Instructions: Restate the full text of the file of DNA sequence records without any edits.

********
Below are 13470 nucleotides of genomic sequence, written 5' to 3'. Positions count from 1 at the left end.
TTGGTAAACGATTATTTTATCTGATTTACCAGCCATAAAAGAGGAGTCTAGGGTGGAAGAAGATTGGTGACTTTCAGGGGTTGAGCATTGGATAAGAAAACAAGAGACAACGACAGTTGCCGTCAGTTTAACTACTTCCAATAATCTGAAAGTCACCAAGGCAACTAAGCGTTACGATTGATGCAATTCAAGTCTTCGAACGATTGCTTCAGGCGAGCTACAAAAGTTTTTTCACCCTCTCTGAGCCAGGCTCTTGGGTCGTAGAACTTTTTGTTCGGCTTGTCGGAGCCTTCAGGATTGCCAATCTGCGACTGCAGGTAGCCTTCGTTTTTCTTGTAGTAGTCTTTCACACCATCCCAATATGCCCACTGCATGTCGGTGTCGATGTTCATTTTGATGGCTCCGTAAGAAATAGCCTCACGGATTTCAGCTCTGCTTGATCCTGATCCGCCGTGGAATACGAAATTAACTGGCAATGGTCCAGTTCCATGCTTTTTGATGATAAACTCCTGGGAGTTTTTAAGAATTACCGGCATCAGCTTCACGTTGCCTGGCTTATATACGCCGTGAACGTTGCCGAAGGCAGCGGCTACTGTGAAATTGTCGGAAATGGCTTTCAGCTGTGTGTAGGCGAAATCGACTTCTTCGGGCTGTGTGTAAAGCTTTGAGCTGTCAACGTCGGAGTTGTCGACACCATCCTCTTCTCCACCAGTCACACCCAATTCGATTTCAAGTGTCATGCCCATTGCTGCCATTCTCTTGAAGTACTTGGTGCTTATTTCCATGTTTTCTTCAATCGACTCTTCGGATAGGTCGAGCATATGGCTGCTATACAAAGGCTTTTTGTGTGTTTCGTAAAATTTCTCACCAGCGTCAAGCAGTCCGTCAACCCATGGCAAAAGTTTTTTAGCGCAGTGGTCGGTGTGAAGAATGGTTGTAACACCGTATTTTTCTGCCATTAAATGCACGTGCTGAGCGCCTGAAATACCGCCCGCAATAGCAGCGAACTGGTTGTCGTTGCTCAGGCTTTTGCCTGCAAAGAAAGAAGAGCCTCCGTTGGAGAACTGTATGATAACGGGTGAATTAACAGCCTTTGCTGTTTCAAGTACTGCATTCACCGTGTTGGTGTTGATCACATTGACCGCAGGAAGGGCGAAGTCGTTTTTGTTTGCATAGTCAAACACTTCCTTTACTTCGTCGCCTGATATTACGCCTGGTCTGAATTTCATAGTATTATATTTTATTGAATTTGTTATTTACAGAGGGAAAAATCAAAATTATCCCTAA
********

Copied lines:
Below are 13470 nucleotides of genomic sequence, written 5' to 3'. Positions count from 1 at the left end.
TTGGTAAACGATTATTTTATCTGATTTACCAGCCATAAAAGAGGAGTCTAGGGTGGAAGAAGATTGGTGACTTTCAGGGGTTGAGCATTGGATAAGAAAACAAGAGACAACGACAGTTGCCGTCAGTTTAACTACTTCCAATAATCTGAAAGTCACCAAGGCAACTAAGCGTTACGATTGATGCAATTCAAGTCTTCGAACGATTGCTTCAGGCGAGCTACAAAAGTTTTTTCACCCTCTCTGAGCCAGGCTCTTGGGTCGTAGAACTTTTTGTTCGGCTTGTCGGAGCCTTCAGGATTGCCAATCTGCGACTGCAGGTAGCCTTCGTTTTTCTTGTAGTAGTCTTTCACACCATCCCAATATGCCCACTGCATGTCGGTGTCGATGTTCATTTTGATGGCTCCGTAAGAAATAGCCTCACGGATTTCAGCTCTGCTTGATCCTGATCCGCCGTGGAATACGAAATTAACTGGCAATGGTCCAGTTCCATGCTTTTTGATGATAAACTCCTGGGAGTTTTTAAGAATTACCGGCATCAGCTTCACGTTGCCTGGCTTATATACGCCGTGAACGTTGCCGAAGGCAGCGGCTACTGTGAAATTGTCGGAAATGGCTTTCAGCTGTGTGTAGGCGAAATCGACTTCTTCGGGCTGTGTGTAAAGCTTTGAGCTGTCAACGTCGGAGTTGTCGACACCATCCTCTTCTCCACCAGTCACACCCAATTCGATTTCAAGTGTCATGCCCATTGCTGCCATTCTCTTGAAGTACTTGGTGCTTATTTCCATGTTTTCTTCAATCGACTCTTCGGATAGGTCGAGCATATGGCTGCTATACAAAGGCTTTTTGTGTGTTTCGTAAAATTTCTCACCAGCGTCAAGCAGTCCGTCAACCCATGGCAAAAGTTTTTTAGCGCAGTGGTCGGTGTGAAGAATGGTTGTAACACCGTATTTTTCTGCCATTAAATGCACGTGCTGAGCGCCTGAAATACCGCCCGCAATAGCAGCGAACTGGTTGTCGTTGCTCAGGCTTTTGCCTGCAAAGAAAGAAGAGCCTCCGTTGGAGAACTGTATGATAACGGGTGAATTAACAGCCTTTGCTGTTTCAAGTACTGCATTCACCGTGTTGGTGTTGATCACATTGACCGCAGGAAGGGCGAAGTCGTTTTTGTTTGCATAGTCAAACACTTCCTTTACTTCGTCGCCTGATATTACGCCTGGTCTGAATTTCATAGTATTATATTTTATTGAATTTGTTATTTACAGAGGGAAAAATCAAAATTATCCCTAA